Removing Crayon Stains from Wood
If any of your home's wooden furniture or flooring has recently fallen victim to crayon stains, you may be curious about how to properly get rid of them. Fortunately, crayon stains can be removed from wood with the aid of several common household items in just a few simple steps.
Step 1 - Give the Affected Area a Preliminary Dusting
You'll need to remove any light dirt and dust from your furniture or flooring before proceeding to purge the crayon stains. Start by going over the stained areas with a feather duster or mini vac, then use a lightly dampened sponge, washcloth or paper towel to gently blot up any remaining dust or caked-on debris. This preparatory dusting will ultimately make the stain removal process easier, so take care to be thorough when carrying out this step. Once the affected wood has been properly dusted, you'll be ready to proceed with the next step.
Step 2 - Apply Your Stain-Removal Solution
Now that your wooden furniture or flooring is completely dust-free, it's time to produce a simple, though highly effective, homemade stain remover. To produce this solution, combine starch and water inside of a small bucket, then proceed to stir the ingredients until a thick, paste-like substance has taken shape. Having produced your stain remover, use an expendable sponge or washcloth to apply it to your wood-based crayon stains. If you want to be extra-meticulous, this solution can also be applied with a small paintbrush.
Once your homemade stain remover has been successfully applied, allow it to sit for 1 to 3 hours in order to ensure that it has ample time to fully harden. This will help the newly formed solution lift and remove the stains.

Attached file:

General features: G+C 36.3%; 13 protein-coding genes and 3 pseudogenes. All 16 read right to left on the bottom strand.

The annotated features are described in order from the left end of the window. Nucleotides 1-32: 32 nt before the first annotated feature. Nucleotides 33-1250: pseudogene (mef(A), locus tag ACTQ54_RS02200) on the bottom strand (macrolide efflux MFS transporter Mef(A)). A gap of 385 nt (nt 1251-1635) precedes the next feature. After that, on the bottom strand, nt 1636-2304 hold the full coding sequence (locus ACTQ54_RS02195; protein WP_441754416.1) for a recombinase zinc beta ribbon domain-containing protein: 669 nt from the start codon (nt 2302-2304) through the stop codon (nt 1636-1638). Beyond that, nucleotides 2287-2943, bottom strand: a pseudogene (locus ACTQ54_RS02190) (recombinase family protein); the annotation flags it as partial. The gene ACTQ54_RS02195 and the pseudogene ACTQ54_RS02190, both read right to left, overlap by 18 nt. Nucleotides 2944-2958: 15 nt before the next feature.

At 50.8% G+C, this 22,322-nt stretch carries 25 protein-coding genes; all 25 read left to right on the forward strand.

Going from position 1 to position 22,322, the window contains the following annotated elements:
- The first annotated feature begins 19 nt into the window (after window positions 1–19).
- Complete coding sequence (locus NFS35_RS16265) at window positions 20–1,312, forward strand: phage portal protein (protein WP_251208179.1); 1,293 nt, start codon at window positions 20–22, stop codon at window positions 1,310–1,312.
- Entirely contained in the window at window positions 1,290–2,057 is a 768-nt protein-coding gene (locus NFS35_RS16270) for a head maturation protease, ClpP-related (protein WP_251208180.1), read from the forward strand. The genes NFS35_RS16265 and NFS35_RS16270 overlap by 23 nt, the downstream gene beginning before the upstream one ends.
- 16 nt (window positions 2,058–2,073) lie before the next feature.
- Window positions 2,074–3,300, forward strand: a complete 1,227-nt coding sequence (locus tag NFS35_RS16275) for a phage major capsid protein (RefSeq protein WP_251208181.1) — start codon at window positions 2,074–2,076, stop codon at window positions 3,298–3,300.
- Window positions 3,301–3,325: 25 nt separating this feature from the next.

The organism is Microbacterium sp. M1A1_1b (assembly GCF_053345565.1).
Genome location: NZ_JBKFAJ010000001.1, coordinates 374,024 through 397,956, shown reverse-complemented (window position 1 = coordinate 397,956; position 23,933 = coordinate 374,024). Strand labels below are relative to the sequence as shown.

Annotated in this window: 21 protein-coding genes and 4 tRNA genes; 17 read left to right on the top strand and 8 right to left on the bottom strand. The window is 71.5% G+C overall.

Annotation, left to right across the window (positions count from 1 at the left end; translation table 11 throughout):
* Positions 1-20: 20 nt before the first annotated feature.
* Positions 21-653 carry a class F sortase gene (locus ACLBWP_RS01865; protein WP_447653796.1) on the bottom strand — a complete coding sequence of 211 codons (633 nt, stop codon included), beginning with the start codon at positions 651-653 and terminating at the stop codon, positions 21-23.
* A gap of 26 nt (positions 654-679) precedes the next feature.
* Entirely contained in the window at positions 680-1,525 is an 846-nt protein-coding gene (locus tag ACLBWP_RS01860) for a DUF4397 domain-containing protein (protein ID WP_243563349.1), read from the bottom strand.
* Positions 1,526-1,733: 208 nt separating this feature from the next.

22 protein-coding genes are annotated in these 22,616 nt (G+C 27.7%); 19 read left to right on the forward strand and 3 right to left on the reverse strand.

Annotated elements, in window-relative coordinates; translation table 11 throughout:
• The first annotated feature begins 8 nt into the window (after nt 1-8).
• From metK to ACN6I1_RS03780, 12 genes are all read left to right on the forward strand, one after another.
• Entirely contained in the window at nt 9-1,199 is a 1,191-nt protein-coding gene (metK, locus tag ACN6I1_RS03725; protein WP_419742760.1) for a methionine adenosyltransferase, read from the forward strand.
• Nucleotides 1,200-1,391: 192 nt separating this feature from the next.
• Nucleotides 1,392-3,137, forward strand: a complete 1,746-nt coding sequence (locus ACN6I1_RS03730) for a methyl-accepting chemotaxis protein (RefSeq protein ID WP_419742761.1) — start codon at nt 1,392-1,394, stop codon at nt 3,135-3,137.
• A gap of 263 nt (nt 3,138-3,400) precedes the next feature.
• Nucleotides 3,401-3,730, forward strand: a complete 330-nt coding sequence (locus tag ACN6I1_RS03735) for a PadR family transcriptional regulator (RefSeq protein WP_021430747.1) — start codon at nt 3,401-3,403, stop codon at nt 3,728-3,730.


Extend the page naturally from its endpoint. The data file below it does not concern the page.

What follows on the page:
Step 3 - Remove Your Cleaning Solution
Having confirmed that your stain remover is sufficiently hardened, you're ready to remove the solution, crayon stains in tow. With the aid of a dampened washcloth or sponge, proceed to scrub the solution-laden areas using broad circular motions. Depending on the brand of starch you used to produce your stain remover, removing it may require a fair amount of elbow grease.
Once the stain removal solution has been completely removed, use a mini vac or a broom and dustpan to get rid of the broken-up pieces of hardened stain remover. Follow up by using a dampened sponge, washcloth or paper towel to soak up any dust produced by the cleaning solution. If the crayon stains have not been completely removed, repeat steps 2 and 3 until seeing the desired results. Keep in mind that stains that have been given a lot of time to set in may require more stain-remover applications than recently discovered stains.
The next time one of your children colors on any of your home's wooden fixtures, just remember these 3 helpful steps and the cleaning process will be a breeze.